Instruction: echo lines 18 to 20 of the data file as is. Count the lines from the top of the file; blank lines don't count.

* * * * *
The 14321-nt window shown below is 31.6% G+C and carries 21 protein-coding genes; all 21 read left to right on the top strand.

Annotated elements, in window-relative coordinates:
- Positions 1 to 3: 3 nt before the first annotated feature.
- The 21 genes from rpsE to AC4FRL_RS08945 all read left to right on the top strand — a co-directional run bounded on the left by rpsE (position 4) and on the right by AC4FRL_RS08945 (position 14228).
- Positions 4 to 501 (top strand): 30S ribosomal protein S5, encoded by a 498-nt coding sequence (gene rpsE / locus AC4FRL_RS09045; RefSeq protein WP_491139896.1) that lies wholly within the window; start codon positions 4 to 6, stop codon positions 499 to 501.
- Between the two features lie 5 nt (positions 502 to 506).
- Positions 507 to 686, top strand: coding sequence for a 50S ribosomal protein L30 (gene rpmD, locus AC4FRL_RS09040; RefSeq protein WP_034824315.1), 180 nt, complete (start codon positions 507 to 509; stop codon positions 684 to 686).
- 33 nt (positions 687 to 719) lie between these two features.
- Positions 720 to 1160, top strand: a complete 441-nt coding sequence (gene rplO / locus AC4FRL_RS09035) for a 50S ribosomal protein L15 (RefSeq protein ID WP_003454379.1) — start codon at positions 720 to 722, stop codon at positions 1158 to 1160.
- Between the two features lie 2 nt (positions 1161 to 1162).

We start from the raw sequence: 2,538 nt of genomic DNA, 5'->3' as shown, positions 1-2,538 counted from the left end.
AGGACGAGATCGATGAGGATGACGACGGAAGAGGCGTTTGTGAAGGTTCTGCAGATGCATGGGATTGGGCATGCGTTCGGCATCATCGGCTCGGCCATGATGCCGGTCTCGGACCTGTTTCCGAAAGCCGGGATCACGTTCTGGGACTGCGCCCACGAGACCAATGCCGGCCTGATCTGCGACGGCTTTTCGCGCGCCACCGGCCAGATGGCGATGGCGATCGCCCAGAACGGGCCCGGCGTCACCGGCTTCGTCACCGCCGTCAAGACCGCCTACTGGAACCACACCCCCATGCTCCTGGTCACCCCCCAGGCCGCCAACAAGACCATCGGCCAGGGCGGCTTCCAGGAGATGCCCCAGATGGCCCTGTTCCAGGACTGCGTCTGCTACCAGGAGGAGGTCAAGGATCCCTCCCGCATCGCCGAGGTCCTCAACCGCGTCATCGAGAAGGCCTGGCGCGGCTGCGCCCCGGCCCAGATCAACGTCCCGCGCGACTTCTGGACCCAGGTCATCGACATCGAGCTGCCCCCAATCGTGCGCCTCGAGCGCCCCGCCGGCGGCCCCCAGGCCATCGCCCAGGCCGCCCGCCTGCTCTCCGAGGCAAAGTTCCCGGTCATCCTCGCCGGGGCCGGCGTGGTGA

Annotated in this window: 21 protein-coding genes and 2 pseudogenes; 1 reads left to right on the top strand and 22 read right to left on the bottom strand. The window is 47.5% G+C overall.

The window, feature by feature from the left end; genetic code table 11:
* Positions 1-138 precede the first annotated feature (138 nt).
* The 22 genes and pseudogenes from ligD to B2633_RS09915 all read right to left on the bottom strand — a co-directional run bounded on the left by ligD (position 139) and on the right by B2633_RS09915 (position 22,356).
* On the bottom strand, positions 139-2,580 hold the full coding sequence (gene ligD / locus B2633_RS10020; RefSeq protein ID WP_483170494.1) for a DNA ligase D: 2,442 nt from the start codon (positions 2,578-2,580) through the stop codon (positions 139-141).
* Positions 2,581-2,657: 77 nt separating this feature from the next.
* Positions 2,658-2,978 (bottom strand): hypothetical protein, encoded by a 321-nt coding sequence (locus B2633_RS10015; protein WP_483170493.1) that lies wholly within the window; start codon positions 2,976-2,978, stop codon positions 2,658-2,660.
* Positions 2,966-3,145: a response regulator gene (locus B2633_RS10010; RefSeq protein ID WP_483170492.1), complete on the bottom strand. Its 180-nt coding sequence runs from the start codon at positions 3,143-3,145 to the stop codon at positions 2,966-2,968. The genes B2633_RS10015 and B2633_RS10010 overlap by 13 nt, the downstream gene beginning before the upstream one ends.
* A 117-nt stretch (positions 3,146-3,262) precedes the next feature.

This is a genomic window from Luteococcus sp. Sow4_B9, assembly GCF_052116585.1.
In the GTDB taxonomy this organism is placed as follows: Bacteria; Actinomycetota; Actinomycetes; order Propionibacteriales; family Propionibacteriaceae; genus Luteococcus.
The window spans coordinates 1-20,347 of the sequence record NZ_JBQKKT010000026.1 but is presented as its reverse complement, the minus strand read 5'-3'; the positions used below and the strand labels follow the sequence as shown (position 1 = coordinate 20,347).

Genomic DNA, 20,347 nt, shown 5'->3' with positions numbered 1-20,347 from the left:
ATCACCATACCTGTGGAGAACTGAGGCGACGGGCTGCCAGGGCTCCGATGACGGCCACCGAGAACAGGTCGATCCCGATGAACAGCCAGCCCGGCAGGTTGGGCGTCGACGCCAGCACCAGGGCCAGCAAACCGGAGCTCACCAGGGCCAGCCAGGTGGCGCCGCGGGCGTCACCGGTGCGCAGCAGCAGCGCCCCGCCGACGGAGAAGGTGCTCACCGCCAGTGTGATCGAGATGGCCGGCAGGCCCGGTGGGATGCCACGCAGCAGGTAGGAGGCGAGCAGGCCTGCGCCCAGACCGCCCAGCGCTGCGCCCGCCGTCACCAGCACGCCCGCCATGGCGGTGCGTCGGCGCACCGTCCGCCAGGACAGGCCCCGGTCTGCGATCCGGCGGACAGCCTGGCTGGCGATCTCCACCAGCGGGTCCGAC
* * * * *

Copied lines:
* Positions 2,581-2,657: 77 nt separating this feature from the next.
* Positions 2,658-2,978 (bottom strand): hypothetical protein, encoded by a 321-nt coding sequence (locus B2633_RS10015; protein WP_483170493.1) that lies wholly within the window; start codon positions 2,976-2,978, stop codon positions 2,658-2,660.
* Positions 2,966-3,145: a response regulator gene (locus B2633_RS10010; RefSeq protein ID WP_483170492.1), complete on the bottom strand. Its 180-nt coding sequence runs from the start codon at positions 3,143-3,145 to the stop codon at positions 2,966-2,968. The genes B2633_RS10015 and B2633_RS10010 overlap by 13 nt, the downstream gene beginning before the upstream one ends.